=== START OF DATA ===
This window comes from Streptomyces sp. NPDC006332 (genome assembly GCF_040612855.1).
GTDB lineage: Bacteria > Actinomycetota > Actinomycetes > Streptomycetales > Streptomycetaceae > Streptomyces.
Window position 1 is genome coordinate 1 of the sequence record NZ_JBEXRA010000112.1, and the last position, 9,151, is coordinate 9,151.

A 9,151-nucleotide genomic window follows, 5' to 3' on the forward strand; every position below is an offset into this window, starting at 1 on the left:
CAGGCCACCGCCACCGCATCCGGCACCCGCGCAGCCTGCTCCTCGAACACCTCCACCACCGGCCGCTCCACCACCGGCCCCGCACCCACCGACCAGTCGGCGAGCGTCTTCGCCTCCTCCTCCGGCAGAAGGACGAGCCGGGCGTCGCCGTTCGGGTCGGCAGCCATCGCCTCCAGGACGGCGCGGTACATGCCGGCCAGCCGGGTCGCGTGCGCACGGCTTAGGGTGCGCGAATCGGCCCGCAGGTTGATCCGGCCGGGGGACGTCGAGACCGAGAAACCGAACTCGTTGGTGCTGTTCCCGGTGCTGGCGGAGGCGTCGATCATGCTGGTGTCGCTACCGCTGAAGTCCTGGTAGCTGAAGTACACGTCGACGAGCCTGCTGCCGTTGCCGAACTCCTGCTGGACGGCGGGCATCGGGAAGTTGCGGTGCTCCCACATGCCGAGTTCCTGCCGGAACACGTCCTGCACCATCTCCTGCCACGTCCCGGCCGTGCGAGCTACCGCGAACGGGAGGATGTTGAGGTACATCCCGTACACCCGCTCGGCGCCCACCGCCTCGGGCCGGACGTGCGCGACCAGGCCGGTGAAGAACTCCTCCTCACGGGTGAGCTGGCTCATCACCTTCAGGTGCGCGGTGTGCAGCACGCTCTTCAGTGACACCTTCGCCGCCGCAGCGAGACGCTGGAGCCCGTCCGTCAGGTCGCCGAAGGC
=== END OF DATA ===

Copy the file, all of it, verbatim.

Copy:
This window comes from Streptomyces sp. NPDC006332 (genome assembly GCF_040612855.1).
GTDB lineage: Bacteria > Actinomycetota > Actinomycetes > Streptomycetales > Streptomycetaceae > Streptomyces.
Window position 1 is genome coordinate 1 of the sequence record NZ_JBEXRA010000112.1, and the last position, 9,151, is coordinate 9,151.

A 9,151-nucleotide genomic window follows, 5' to 3' on the forward strand; every position below is an offset into this window, starting at 1 on the left:
CAGGCCACCGCCACCGCATCCGGCACCCGCGCAGCCTGCTCCTCGAACACCTCCACCACCGGCCGCTCCACCACCGGCCCCGCACCCACCGACCAGTCGGCGAGCGTCTTCGCCTCCTCCTCCGGCAGAAGGACGAGCCGGGCGTCGCCGTTCGGGTCGGCAGCCATCGCCTCCAGGACGGCGCGGTACATGCCGGCCAGCCGGGTCGCGTGCGCACGGCTTAGGGTGCGCGAATCGGCCCGCAGGTTGATCCGGCCGGGGGACGTCGAGACCGAGAAACCGAACTCGTTGGTGCTGTTCCCGGTGCTGGCGGAGGCGTCGATCATGCTGGTGTCGCTACCGCTGAAGTCCTGGTAGCTGAAGTACACGTCGACGAGCCTGCTGCCGTTGCCGAACTCCTGCTGGACGGCGGGCATCGGGAAGTTGCGGTGCTCCCACATGCCGAGTTCCTGCCGGAACACGTCCTGCACCATCTCCTGCCACGTCCCGGCCGTGCGAGCTACCGCGAACGGGAGGATGTTGAGGTACATCCCGTACACCCGCTCGGCGCCCACCGCCTCGGGCCGGACGTGCGCGACCAGGCCGGTGAAGAACTCCTCCTCACGGGTGAGCTGGCTCATCACCTTCAGGTGCGCGGTGTGCAGCACGCTCTTCAGTGACACCTTCGCCGCCGCAGCGAGACGCTGGAGCCCGTCCGTCAGGTCGCCGAAGGC